You can now tell the DADA2 method about “prior” sequence variants that you expect might be present. This increases sensitivity to those sequences and allows detection of singletons, without an increase in spurious output. The “priors” feature enables a new “pseudo-pooling” mode that gives results similar to fully pooling all samples, while maintaining linear-scaling of processing time with sampe number.

The core DADA2 denoising method attempts to provide the most accurate possible reconstruction of the exact amplicon sequence variants (ASVs) truly present in a sample from the noisy amplicon sequencing reads. This task can be thought of as consisting of two parts: (1) Classification of reads as error-free or not, and (2) mapping of error-containing reads to the appropriate error-free ASV.

As in any classification problem, achieving high accuracy in DADA2 requires both high sensitivity (i.e. reporting as many real ASVs as possible) and specificity (i.e. not reporting out spurious amplicon errors). Also as in any classification problem, after the advances from improved approaches and using more data are exhausted, a balance must be struck between sensitivity and specificity.

In DADA2 this balance manifests itself primarily in two ways. First, the `OMEGA_A`

parameter sets the level of “statistical evidence” (think p-value) required for inferences of a new ASV, and is set at `OMEGA_A=1e-40`

by default. Second, the p-values calculated by dada2 are conditional on that sequence being present in the dataset, which effectively “doesn’t count” the first read from each unique sequence. This approach increases the accuracy of DADA2 by reducing the number of spurious ASVs output (i.e. increasing the specificity) which is often one of the most notable features for users transitioning to DADA2 from older OTU methods that were plagued by very high false-positive rates (e.g. hundreds or thousands of OTUs from mock communities with tens of bacterial strains).

However, the tradeoff for that high specificity is that sensitivity, in particular to very rare variants, is somewhat reduced by the relatively conservative default `OMEGA_A`

threshold, and singletons are not detected at all. This is often the right tradeoff (although changing `OMEGA_A`

to get higher sensitivity when desired is a greatly underused feature in practice) because of the massive numbers of spurious sequences generated by amplicon sequencing. But could we do a bit better by incorporating a little prior inforomation into the de novo `dada`

method?

Priors are a set of sequences that the user expects might be present in their samples due to some prior knowledge, and are passed into the denoising method as the `dada(..., priors=my.prior.seqs)`

argument. The basic concept is inspired by Bayesian priors in statistics. This is implemented in the DADA2 algorithm by requiring a lower level of statistical evidence for sequences that match the provided priors to be inferred as true ASVs (`OMEGA_P`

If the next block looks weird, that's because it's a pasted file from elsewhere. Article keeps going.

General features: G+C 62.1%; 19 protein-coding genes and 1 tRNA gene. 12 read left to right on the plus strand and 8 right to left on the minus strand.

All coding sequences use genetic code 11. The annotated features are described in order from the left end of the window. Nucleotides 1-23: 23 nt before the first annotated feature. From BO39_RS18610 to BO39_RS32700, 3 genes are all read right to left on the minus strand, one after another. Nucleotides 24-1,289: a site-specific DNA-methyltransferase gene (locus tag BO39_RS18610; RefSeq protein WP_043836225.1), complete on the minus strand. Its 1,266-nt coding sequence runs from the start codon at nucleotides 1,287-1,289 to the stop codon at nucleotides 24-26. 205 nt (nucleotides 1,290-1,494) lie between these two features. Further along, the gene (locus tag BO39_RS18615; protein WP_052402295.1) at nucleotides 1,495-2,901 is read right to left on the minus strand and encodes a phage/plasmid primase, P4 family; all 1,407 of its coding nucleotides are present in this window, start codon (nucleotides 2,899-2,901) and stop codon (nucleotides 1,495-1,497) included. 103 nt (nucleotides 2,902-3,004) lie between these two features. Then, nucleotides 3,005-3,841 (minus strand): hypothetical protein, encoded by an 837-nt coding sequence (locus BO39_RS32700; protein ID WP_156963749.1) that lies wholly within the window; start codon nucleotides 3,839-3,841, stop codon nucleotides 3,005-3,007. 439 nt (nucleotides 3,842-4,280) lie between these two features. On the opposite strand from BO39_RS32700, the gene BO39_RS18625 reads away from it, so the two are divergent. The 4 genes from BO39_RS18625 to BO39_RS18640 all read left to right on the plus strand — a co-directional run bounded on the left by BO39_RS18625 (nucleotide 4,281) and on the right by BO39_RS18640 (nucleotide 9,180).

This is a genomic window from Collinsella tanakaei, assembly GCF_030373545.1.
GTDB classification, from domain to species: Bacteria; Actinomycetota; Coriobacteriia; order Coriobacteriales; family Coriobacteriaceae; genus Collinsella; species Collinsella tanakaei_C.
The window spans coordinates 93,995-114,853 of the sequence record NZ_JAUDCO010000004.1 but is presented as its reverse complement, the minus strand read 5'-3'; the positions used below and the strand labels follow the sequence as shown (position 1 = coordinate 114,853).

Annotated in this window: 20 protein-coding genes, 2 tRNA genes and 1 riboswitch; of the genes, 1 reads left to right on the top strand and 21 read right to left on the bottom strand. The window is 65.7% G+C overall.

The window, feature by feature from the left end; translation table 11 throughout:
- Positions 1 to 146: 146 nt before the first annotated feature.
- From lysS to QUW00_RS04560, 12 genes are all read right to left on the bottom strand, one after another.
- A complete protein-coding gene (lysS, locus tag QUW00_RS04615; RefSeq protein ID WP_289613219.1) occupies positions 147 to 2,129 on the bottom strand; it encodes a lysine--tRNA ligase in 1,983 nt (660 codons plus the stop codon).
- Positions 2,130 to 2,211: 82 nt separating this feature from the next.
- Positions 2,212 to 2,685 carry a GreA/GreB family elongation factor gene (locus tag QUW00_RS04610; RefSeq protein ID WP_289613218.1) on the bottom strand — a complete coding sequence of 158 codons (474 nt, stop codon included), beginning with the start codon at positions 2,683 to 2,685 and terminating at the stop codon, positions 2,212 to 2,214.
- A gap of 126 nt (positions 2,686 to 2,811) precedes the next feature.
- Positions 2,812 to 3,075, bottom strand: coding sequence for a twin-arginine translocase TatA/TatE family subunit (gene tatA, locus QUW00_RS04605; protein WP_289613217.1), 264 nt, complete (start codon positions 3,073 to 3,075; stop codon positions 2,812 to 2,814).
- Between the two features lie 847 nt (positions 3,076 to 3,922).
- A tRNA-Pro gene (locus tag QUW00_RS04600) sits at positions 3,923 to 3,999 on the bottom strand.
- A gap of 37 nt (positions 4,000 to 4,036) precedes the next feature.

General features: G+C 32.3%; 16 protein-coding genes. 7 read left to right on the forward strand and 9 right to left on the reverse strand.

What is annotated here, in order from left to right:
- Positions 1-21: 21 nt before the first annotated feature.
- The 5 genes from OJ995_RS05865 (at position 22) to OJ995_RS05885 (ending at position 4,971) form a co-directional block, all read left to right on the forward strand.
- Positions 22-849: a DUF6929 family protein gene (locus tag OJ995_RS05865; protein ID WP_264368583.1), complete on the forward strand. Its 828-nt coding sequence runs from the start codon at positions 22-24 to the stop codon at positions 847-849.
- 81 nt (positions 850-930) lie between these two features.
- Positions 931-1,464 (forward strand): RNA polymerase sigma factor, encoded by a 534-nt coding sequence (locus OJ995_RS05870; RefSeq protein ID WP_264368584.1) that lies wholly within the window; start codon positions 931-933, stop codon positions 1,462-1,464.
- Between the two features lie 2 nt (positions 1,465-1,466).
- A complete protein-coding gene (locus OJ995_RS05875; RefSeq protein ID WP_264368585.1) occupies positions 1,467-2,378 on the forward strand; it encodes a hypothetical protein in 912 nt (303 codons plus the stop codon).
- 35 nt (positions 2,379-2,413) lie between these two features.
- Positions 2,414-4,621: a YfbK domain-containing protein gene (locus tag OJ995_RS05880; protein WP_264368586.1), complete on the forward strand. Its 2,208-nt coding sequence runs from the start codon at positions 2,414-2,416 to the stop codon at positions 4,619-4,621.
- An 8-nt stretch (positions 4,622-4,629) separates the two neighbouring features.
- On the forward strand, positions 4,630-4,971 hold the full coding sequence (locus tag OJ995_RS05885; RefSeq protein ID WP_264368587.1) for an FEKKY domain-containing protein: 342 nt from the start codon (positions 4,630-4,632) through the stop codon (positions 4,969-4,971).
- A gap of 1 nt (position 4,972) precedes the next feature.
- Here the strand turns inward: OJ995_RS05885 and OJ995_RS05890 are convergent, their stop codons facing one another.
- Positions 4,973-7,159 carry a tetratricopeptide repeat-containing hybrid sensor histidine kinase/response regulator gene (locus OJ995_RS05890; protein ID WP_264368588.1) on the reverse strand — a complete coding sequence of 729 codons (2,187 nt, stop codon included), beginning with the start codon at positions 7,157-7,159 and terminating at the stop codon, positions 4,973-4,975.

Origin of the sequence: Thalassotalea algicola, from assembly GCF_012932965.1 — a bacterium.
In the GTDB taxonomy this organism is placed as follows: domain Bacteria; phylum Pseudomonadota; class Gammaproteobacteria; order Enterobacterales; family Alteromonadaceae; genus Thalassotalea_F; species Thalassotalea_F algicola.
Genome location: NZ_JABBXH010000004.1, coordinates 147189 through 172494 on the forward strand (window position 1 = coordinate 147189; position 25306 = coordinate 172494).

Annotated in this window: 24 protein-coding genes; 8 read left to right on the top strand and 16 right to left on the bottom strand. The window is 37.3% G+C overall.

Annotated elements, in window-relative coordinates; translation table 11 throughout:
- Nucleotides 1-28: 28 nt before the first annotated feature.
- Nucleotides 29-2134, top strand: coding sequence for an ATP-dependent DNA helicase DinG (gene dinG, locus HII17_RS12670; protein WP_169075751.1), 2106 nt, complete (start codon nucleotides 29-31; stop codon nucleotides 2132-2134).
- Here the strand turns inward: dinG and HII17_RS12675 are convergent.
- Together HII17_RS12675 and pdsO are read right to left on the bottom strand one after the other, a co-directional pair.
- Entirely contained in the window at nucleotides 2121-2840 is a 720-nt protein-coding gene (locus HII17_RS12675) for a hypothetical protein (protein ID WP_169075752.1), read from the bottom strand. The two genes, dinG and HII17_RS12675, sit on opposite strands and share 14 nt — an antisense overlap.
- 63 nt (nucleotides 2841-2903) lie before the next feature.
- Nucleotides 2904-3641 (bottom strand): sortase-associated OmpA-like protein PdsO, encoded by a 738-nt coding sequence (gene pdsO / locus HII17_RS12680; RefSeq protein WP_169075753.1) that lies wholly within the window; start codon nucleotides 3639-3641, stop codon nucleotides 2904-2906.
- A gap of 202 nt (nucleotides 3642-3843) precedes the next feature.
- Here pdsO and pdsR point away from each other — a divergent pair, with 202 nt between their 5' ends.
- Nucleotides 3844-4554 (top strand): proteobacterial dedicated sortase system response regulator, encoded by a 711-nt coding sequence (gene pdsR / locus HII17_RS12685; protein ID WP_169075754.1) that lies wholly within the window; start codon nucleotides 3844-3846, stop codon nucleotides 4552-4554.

, set to `OMEGA_P=1-e4`

by default), and by calculating an unconditional p-value that does not effecitively ignore the first read (roughly similar to adding a pseudo-count to each unique sequence matching the priors).

The purpose of priors is to increase sensitivity to a restricted set of sequences, including singleton detection, without increasing false-positives from the unrestricted set of all possible amplicon sequences that must be considered by the naive algorithm. But let’s see how it works in practice…

Load the dada2 library and turn on GAPLESS speedup:

`library(dada2); packageVersion("dada2")`

`## [1] '1.8.0'`

```
library(ggplot2)
library(vegan)
theme_set(theme_bw())
```

*“The data we will analyze here are highly-overlapping Illumina Miseq 2×250 amplicon sequences from the V4 region of the 16S gene6. These 360 fecal samples were collected from 12 mice longitudinally over the first year of life, to investigate the development and stabilization of the murine microbiome7. These data are downloaded from the following location: http://www.mothur.org/MiSeqDevelopmentData/StabilityNoMetaG.tar.”* This passage is excerpted from our F1000Research paper [Bioconductor Workflow for Microbiome Data Analysis: from raw reads to community analyses](https://f1000research.com/articles/5-1492/v2 in which we analyze the same dataset. If you wish to follow the rest of this document in R yourself, pause now to download the data from the above link and unpack it into the `~/full/`

directory.

We now perform the standard data-processing preliminaries as in the DADA2 Tutorial: Visualize quality, filter and trim, learn error rates, dereplicate. Here we’ll use just the forward reads from this paired-read dataset, in the interests of simplifying the presentation.

```
# Get forward files and visualize quality profile
fnF <- list.files("~/full/", pattern="_R1", full.names = TRUE)
plotQualityProfile(fnF[c(3,13,33)])
```

```
## Scale for 'y' is already present. Adding another scale for 'y', which
## will replace the existing scale.
```

```
# Filter and truncate to 240 based on quality profile
filtF <- file.path("~/full/filtered", basename(fnF))
track <- filterAndTrim(fnF, filtF, truncLen=240, maxEE=2, multithread=TRUE)
# Learn error rates
err <- learnErrors(filtF, multithread=TRUE, verbose=0)
plotErrors(err, nominalQ=TRUE) # sanity check
```

```
# Sanity check looks normal, so go ahead and read in dereplicatd sequences
drp <- derepFastq(filtF)
# Parse sample names out of filenames, and add to drp
sams <- sapply(strsplit(basename(fnF), "_"), `[`, 1)
names(drp) <- sams
```

First we run the naive `dada`

denosing algorithm, in its standard fully de novo mode without prior information.

```
dd <- dada(drp, err=err, multithread=TRUE, verbose=0)
st <- removeBimeraDenovo(makeSequenceTable(dd), multithread=TRUE, verbose=TRUE)
```

`## Identified 412 bimeras out of 942 input sequences.`

Now we run the `dada`